18 March 20171 Corinthians 7:25-31
“The present form of the world is passing away” (v. 31)
Psalm: Psalm 121
Paul anticipated that the end times with the return of the Lord and judgement were close at hand. In view of this, he tried to create a reflective space for the Corinthians to work out a responsible ethical stance for marriage. It is interesting because it was not prescriptive, but nevertheless tried to give the Corinthians a steer.
A virgin was likely to mean an unmarried but engaged young woman. Paul had no direct teaching from Jesus (the Lord) on this subject, so gave his opinion, deeming his seasoned Christian judgement to be trustworthy.
His advice was essentially pragmatic and designed to prevent unnecessary disruption to community relationships. If you were already married, stay that way. If you were not married continue in that state. If you really wanted to marry, go ahead, that was not a sin. Remember, however, that marriage can bring complicating responsibilities.
But in the context and understanding that everything was passing quickly away, hold to attachments relatively lightly. Commitments in this life were shortly to pass away.
Paul's framework for individual discernment was the well-being of the whole Corinthian community. In other words, how did individual choices safeguard the well-being of everyone, at the same time give the individual room for manoeuvre and discernment for personal happiness?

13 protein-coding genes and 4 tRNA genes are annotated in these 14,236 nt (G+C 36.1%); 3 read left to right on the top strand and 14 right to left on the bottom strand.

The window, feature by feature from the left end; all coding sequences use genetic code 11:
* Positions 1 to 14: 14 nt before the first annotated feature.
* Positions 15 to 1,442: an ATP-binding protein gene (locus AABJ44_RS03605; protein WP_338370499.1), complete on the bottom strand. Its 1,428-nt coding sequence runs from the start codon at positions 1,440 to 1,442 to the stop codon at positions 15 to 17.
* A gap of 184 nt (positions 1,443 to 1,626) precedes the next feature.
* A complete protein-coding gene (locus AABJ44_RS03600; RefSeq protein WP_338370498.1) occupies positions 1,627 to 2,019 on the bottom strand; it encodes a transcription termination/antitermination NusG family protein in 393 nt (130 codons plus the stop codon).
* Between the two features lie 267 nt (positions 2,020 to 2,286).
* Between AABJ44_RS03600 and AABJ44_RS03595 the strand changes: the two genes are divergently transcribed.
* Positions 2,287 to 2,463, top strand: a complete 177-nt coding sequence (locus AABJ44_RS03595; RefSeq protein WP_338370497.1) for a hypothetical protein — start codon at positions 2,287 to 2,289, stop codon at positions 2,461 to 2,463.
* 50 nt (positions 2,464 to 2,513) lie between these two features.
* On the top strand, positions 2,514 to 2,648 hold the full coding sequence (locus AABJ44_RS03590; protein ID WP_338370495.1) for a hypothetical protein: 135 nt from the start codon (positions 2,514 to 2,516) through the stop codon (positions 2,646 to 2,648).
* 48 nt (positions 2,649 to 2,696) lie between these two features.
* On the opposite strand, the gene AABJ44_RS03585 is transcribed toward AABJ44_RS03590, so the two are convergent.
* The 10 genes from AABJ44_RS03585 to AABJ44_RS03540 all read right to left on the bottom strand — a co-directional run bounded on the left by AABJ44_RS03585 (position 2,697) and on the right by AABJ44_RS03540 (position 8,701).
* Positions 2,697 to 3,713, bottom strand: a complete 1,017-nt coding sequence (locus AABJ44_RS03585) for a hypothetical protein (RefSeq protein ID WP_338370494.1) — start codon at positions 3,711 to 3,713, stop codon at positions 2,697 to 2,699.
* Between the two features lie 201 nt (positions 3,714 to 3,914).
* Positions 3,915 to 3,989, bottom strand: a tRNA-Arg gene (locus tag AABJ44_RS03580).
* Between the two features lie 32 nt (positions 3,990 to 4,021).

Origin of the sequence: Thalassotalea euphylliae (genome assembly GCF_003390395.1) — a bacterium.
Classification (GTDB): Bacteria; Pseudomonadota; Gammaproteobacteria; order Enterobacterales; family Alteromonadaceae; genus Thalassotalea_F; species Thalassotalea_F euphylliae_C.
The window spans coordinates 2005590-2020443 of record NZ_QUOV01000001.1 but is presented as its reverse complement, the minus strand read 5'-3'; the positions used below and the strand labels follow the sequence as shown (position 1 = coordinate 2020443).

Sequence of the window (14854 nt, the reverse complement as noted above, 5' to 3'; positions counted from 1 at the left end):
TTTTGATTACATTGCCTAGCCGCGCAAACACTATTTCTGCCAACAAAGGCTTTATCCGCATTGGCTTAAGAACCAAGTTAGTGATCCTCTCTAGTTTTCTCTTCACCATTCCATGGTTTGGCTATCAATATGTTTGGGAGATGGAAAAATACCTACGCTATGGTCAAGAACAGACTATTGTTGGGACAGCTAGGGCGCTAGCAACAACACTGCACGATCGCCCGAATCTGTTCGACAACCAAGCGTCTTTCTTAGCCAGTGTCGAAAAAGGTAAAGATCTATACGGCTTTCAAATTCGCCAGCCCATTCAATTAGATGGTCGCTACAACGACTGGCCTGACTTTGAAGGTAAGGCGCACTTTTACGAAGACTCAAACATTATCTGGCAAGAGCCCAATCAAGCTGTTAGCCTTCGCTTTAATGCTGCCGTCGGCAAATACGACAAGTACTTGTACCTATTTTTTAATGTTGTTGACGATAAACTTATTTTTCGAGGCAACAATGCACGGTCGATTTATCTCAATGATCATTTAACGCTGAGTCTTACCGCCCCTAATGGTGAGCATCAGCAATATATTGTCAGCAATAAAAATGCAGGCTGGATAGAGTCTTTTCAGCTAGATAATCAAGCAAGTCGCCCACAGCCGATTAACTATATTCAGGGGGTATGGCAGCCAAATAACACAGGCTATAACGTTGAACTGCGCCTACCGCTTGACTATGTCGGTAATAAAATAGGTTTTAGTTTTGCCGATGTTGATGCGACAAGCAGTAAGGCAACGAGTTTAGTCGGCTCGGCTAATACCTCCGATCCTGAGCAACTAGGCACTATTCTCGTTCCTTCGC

Paul stated his preferences, but was not prescriptive.
The passage can help us to think about the basis for our own ethical living, when there is no clear right and wrong. For example
- How far is it an individual choice to marry, or not to marry (but maybe live with a partner); to divorce or not divorce?
- How in our individual choices do we also make space for considering how those choices are affecting the well-being of the whole community?
Perhaps for us, this is particularly problematic when finding an ethical, responsible attitude to saving money or giving away wealth.
In balancing individual and collective choices perhaps we need always to hold the two in tension to guard ourselves against hypocrisy. For example, saying one thing collectively and doing another individually. And also, being aware that the collective can coerce the individual. (Note that this was one thing that Paul was not doing.)
- What principles guide you in the making of your own personal ethical choices?
- In making our ethical choices we may be quite judgemental on ourselves or fear others disapproval. In what ways does Paul's advice encourage us to be compassionate and not too purist? Is this helpful or the slippery slope?